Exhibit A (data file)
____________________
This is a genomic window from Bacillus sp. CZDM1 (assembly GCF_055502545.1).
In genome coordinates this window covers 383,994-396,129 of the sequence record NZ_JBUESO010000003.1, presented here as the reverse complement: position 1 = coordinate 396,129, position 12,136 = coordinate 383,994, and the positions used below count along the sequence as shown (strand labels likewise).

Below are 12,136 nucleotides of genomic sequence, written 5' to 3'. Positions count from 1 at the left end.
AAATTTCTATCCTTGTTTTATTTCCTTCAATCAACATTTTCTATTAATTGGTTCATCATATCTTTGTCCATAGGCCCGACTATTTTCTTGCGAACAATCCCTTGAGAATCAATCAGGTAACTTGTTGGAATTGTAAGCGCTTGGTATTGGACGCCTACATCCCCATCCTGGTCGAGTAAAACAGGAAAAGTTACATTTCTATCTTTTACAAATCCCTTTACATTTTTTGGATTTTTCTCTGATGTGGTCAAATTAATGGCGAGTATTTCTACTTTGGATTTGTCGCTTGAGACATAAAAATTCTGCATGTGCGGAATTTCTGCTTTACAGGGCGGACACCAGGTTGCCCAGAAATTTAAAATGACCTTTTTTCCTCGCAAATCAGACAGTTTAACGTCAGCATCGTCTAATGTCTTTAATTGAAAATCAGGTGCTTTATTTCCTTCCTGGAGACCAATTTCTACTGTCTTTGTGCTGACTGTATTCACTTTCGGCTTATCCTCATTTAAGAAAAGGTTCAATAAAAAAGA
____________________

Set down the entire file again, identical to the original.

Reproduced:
This is a genomic window from Bacillus sp. CZDM1 (assembly GCF_055502545.1).
In genome coordinates this window covers 383,994-396,129 of the sequence record NZ_JBUESO010000003.1, presented here as the reverse complement: position 1 = coordinate 396,129, position 12,136 = coordinate 383,994, and the positions used below count along the sequence as shown (strand labels likewise).

Below are 12,136 nucleotides of genomic sequence, written 5' to 3'. Positions count from 1 at the left end.
AAATTTCTATCCTTGTTTTATTTCCTTCAATCAACATTTTCTATTAATTGGTTCATCATATCTTTGTCCATAGGCCCGACTATTTTCTTGCGAACAATCCCTTGAGAATCAATCAGGTAACTTGTTGGAATTGTAAGCGCTTGGTATTGGACGCCTACATCCCCATCCTGGTCGAGTAAAACAGGAAAAGTTACATTTCTATCTTTTACAAATCCCTTTACATTTTTTGGATTTTTCTCTGATGTGGTCAAATTAATGGCGAGTATTTCTACTTTGGATTTGTCGCTTGAGACATAAAAATTCTGCATGTGCGGAATTTCTGCTTTACAGGGCGGACACCAGGTTGCCCAGAAATTTAAAATGACCTTTTTTCCTCGCAAATCAGACAGTTTAACGTCAGCATCGTCTAATGTCTTTAATTGAAAATCAGGTGCTTTATTTCCTTCCTGGAGACCAATTTCTACTGTCTTTGTGCTGACTGTATTCACTTTCGGCTTATCCTCATTTAAGAAAAGGTTCAATAAAAAAGA